HOW TO READ RUDIMENTAL MUSIC FASTER

BEFORE WE BEGIN

Music is a language. If you want to get better as speaking any language you have to practice. 

But we don’t always see “learning music” as a skill like we do with learning rudiments. If you want to get better at reading music faster, read music more often and you will become more familiar with the act of reading music.

Now that we know you need to practice, here are some tips to try out!

TIP #1: PRE-READ THE MUSIC

Before you even play a note, skim through the whole piece. Highlight parts you know will need more work, write relevant notes, circle repeats, and get as familiar as you can before trying to play anything. This will give you a better sense of the piece and what you’re expected to learn. 

BONUS TIP: This method can help you save time by going directly to the hard parts first. For example, If you’re short on time and have some music that you need to learn really fast before a rehearsal block, practicing the more difficult parts first will be the best use of your time. If you run out of time and didn’t get through it all, at least you have the more difficult stuff in your hands.

TIP #2: IDENTIFY MUSICAL LAYERS

When you look at a piece of rudimental music for the first time, break it down into the following layers:

Rhythms & Groupings
Sticking
Dynamics
Embellishments
Rudiments

This will make it easier to digest and help prevent you from getting overwhelmed by everything in the piece.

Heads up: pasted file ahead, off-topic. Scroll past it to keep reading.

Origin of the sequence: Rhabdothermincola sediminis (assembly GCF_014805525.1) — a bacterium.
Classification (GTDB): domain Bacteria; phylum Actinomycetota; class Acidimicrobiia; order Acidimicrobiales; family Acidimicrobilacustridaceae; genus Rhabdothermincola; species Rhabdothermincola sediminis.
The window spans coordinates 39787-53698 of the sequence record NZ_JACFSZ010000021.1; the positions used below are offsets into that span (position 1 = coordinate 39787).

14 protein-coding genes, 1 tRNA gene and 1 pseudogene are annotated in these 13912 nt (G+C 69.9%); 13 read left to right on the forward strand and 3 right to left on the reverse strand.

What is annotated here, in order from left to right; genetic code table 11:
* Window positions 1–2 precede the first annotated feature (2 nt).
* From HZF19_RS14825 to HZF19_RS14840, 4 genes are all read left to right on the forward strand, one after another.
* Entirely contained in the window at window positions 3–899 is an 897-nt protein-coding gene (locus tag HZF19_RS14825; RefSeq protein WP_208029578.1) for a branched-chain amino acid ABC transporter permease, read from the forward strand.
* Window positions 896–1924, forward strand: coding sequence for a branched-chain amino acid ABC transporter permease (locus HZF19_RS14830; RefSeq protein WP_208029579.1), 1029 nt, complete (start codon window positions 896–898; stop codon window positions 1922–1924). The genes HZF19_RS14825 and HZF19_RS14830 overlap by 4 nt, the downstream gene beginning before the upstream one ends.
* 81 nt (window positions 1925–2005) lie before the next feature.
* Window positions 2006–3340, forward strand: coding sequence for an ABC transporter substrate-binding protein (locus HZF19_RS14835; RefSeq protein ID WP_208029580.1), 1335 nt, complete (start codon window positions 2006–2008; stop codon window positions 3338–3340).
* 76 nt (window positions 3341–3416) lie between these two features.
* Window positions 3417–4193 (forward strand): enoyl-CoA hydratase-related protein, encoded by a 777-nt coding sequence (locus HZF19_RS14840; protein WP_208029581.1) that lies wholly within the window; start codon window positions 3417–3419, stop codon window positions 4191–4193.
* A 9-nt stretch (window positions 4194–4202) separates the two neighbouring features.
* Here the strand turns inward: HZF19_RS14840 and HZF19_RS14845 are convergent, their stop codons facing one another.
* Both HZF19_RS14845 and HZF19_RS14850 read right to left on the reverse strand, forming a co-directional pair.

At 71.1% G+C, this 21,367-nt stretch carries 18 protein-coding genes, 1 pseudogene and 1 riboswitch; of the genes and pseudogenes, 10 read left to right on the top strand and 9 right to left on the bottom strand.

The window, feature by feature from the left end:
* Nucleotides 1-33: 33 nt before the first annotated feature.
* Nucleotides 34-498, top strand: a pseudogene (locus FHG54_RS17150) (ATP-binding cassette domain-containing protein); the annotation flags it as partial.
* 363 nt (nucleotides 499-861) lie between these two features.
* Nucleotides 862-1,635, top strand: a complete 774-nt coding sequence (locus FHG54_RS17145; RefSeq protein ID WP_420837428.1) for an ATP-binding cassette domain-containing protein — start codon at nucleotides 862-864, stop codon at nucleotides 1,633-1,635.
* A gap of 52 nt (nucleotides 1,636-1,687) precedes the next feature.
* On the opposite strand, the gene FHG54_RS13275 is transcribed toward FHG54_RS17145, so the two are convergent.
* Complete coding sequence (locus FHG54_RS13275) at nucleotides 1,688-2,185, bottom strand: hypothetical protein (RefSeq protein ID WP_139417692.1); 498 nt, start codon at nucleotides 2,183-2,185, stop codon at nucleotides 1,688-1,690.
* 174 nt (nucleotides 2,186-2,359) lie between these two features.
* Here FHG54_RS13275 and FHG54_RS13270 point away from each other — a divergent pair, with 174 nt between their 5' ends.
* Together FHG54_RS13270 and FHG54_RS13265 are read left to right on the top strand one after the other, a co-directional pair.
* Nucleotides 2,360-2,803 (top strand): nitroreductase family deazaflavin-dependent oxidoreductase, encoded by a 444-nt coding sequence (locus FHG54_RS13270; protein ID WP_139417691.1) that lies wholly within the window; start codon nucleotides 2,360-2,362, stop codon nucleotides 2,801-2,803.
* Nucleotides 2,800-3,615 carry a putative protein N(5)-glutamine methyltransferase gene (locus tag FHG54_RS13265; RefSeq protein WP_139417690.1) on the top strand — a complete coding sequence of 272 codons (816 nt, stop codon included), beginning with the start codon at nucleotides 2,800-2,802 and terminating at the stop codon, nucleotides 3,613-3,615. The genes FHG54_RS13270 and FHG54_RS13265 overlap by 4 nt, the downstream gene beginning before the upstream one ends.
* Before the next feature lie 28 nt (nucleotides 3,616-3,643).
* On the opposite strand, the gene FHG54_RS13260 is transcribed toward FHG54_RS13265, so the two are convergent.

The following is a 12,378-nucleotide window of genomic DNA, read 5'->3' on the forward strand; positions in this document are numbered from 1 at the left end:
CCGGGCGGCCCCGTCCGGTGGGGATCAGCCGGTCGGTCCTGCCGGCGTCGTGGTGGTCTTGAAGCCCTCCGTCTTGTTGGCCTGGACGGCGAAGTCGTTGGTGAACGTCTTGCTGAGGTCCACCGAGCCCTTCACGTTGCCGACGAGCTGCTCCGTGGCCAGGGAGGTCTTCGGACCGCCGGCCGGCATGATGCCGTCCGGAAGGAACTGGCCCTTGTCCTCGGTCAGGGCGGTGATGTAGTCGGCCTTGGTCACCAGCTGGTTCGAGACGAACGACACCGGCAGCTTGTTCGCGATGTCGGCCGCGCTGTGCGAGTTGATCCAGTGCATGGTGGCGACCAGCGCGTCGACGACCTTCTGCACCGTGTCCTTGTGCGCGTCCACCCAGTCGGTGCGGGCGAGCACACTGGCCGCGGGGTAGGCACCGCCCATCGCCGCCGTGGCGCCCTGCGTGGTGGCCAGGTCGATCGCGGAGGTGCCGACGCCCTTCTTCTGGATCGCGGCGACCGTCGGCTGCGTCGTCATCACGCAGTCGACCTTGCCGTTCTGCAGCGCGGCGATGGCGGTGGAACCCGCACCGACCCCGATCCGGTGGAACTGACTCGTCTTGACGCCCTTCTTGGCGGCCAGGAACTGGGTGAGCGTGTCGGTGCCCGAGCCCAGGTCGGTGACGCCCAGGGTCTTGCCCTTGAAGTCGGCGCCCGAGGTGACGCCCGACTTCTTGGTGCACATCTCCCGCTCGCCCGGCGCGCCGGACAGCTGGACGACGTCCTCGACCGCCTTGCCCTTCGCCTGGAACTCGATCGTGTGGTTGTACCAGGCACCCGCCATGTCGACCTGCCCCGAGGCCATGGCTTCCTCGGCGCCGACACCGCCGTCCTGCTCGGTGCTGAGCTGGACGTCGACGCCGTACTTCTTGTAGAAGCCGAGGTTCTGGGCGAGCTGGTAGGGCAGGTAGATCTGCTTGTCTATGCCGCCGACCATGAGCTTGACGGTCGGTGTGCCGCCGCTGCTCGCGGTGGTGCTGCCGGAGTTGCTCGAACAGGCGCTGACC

TIP #3: START READING IN SMALL CHUNKS

If you try to read an entire piece from beginning to end every single rep you probably won’t get very far. The process of learning and retaining what you learn will come from understanding the smaller phrases first before putting the whole thing together.

Try playing the following:

1 Beat at a time
1 Measure at a time
2 Measures at a time
1 Phrase (EX: 4 Measures)

And the better you get the more music you will be able to play at one time.

TIP #4: DEVELOP MUSCLE MEMORY

As you practice your music, your brain and muscles are working together to move. The more you do the same motion over and over again, the better your body remembers that motion. This is often called “Muscle Memory”. 

When you first start reading your music, you will need to look at it. But after playing it enough times you won’t need to look at the music anymore. This is when muscle memory kicks in and you begin playing from memory.

So do WAY more reps than you think you should. Too often we see students who don’t retain the music they learned because they simply didn’t play it enough. 

TIP #5: PRACTICE FUNDAMENTALS & RUDIMENTS

Reading music quickly depends on your ability to see the music and know what to play on the drum. This is known as “Association” and is very important. 

This is why we practice fundamental exercises and rudiments. Beginning players who encounter a hybrid rudiment will need to break that rudiment down as they read the music, while an advanced player will summon that skill and breeze through it quickly. 
So the more vocabulary you know, the easier music will be to read.

TIP #6: READ MUSIC EVERY DAY

The more music you read, the more musical demands you will see. This will make you more familiar with the music that is out there and help make reading new music easier, and faster.
Even just reading one new measure a day can help expose you to a variety of new demands and get the music reading part of the brain stimulated more often.

If you want some great music to read, try using the following courses:

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